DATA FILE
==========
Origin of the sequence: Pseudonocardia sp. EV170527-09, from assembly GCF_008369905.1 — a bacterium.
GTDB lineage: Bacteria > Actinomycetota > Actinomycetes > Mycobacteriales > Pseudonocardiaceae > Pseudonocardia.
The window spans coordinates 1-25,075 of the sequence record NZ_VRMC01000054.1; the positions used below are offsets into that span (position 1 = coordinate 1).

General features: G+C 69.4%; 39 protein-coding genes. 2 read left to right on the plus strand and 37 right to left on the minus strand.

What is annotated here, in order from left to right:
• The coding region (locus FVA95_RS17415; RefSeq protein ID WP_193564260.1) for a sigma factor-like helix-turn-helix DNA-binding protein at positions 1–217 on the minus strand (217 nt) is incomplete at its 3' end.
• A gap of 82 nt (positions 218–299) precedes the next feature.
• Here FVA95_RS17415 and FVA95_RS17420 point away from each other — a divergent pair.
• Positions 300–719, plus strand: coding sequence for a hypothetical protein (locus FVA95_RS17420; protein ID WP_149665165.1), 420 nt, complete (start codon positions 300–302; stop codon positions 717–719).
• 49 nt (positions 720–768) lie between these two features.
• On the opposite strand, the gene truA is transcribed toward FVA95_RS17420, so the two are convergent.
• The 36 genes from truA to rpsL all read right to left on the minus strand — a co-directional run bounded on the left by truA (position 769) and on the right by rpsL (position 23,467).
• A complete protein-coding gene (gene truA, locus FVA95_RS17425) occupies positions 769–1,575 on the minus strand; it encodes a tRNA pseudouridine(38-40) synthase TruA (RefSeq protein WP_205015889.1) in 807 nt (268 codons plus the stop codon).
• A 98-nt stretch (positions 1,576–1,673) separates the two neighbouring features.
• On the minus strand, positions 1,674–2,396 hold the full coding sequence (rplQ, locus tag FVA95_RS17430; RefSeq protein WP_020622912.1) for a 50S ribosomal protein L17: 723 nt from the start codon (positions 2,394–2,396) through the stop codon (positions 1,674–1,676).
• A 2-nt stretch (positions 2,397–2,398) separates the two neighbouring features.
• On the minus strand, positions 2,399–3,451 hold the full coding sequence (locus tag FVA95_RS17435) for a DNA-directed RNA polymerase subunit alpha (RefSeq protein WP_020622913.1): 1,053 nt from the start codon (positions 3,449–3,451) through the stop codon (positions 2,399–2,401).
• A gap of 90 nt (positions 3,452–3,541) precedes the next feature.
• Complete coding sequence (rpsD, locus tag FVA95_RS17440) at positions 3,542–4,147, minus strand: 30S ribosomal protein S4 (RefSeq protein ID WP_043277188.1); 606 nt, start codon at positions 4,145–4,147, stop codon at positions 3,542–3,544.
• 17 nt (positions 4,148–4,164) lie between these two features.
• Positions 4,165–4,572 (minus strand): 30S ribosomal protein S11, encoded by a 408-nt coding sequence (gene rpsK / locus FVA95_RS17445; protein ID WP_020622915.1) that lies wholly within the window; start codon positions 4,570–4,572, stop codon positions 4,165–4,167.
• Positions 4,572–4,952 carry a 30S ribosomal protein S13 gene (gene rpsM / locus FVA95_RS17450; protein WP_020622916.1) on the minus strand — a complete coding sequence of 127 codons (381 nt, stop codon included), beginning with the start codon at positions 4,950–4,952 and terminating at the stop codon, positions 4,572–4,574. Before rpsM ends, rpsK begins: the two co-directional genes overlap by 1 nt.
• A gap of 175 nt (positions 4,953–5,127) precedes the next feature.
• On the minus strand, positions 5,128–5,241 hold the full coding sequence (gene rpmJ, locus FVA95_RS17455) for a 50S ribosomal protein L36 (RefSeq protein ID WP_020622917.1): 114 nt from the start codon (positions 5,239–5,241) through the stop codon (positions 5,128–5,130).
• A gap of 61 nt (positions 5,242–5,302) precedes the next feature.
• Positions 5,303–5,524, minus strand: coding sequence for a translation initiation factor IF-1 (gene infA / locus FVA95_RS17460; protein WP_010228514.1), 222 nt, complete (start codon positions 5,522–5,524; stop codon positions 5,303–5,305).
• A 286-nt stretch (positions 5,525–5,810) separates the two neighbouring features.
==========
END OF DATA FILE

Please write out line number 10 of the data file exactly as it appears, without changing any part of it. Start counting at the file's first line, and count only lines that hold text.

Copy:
• 49 nt (positions 720–768) lie between these two features.